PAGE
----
WRSU(FM) 88.7 FM is the student voice of Rutgers University, with studios on the main campus in New Brunswick, N.J. The station broadcasts from the Student Center as it has done since 1969.
Over those 50 years, WRSU navigated the challenges inherent in using analog equipment that often was near the end of its life cycle. But originating a broadcast schedule that includes three daily newscasts, music shows, live performance programs and more than 150 local and remote sports broadcasts a year was difficult under any circumstances; and the station felt that its product needed more focus on its audio luster.
Mike Pavlichko is the broadcast administrator and advisor for WRSU. “Our main studio was done [rebuilt] 10 years ago, but nothing else had really been touched in 30 years,” he said.
There were three 2-inch conduits interconnecting the studios; the conduits were full of wires, many of which weren’t connected to anything after years of patches upon patches being applied to equipment to keep the station on the air.
Nick Straka’s company NS Engineering had done projects for WRSU including a news production studio and a transmitter upgrade; he was called in to help plan what would come next. Straka is an SAS field applications and sales engineer, with much of his work done in the greater New York City area (there are large SAS installations at iHeart NYC, New York Public Radio, CBS News Radio, Fox News Radio and ESPN). Straka also heads broadcast integration company DNAV, along with Daniel Hyatt.
“The more we went through the planning phase, said Straka, “the more it became obvious to put the station on auto-pilot and gut everything out.”
MASHED AND SMASHED
For two and a half months over the summer break in 2019, the station played recorded programs on the air while every bit of legacy analog wiring between the three studios was removed. WRSU transitioned from an analog plant with some digital sources, to an AoIP plant with some analog sources.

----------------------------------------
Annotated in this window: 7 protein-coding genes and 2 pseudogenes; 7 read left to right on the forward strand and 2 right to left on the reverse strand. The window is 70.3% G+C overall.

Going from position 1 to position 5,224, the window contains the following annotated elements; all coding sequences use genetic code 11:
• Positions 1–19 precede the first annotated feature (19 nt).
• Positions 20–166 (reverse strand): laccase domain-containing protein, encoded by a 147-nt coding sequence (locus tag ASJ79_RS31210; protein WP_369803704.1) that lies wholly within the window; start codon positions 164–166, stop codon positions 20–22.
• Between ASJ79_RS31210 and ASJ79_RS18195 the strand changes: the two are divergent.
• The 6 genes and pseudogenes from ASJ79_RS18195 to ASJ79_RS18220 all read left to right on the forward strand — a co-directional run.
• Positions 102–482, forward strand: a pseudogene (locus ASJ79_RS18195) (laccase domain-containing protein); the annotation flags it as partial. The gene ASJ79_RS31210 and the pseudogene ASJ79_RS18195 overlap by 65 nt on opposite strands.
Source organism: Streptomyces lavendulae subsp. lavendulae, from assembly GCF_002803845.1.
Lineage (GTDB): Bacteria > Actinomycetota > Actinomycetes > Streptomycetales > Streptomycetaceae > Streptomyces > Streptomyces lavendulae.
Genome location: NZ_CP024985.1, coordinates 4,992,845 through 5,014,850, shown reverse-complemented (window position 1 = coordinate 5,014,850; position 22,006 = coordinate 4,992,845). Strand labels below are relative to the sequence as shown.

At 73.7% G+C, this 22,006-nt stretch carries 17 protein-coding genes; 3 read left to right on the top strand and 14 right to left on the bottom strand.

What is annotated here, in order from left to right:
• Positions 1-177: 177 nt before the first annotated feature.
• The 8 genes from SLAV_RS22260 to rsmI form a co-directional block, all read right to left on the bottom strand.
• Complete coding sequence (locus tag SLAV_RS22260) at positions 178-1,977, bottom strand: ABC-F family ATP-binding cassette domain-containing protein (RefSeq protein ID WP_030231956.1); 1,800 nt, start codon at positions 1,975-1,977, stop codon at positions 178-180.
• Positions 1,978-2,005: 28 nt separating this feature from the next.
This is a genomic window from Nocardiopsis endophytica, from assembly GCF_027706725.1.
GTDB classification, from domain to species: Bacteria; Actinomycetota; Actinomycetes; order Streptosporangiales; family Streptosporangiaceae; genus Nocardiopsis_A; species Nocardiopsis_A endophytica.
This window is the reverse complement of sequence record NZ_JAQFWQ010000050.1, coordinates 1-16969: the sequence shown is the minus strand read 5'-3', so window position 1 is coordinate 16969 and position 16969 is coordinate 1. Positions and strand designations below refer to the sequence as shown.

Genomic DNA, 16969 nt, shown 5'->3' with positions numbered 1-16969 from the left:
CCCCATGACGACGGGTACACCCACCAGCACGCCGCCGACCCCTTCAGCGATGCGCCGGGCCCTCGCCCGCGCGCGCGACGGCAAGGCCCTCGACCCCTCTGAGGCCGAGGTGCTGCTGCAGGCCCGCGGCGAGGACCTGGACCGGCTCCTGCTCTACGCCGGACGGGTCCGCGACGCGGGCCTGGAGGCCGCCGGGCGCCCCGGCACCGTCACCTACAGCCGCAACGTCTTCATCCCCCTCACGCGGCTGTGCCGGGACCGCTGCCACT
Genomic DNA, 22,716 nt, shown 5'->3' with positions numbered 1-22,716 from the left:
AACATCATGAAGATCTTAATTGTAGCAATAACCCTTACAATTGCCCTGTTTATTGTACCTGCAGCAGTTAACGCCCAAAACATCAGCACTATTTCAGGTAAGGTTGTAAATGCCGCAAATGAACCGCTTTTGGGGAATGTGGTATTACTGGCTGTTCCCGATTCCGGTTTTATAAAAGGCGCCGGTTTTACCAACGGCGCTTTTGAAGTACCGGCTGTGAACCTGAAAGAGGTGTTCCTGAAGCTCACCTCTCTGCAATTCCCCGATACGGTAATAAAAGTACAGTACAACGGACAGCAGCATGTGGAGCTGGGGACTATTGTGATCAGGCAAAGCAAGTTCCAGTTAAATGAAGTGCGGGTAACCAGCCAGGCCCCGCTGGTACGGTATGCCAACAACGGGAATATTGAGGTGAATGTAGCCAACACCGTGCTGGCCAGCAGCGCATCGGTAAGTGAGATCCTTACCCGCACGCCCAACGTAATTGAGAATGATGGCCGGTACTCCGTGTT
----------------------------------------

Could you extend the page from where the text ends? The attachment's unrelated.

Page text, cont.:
At the beginning, they found that legacy wiring was unlabeled, and used nonstandard connections.
“We found daisy chained distribution amps; each (audio) bus had a different AGC looped on it. By the time the audio got to the Orban Optimod 8600 at the transmitter, it had been mashed and smashed,” Straka said.
After the removal of analog equipment and installation of the AoIP architecture, all audio between the studios (newsroom, production and air) is now carried on one Cat-6 cable in one conduit.
The heart of WRSU’s facility is an SAS Core64 Audio Engine. Straka says the Core64 provides dependable flexibility and expandability for future expansion (up to 512 by 512 channels). “If more AES67/Dante capacity is needed, it’s easy to slide in another card in the frame,” he said.
When WRSU wanted to add a second preparation-and-playback personal computer in the air studio for the morning show, the installation was no more complex than downloading a driver for the PC and connecting that PC to the SAS crosspoint map. That process took two minutes.
In the Main and Production studios, SAS 28.3 iSL consoles (bearing the Rutgers scarlet color) are installed in custom furniture from Studio Technology. Each of those consoles are connected to SAS Rio Bravo IP engines. All of the 24 main sources have their own faders, which makes training and operation easier for WRSU’s students and community volunteers.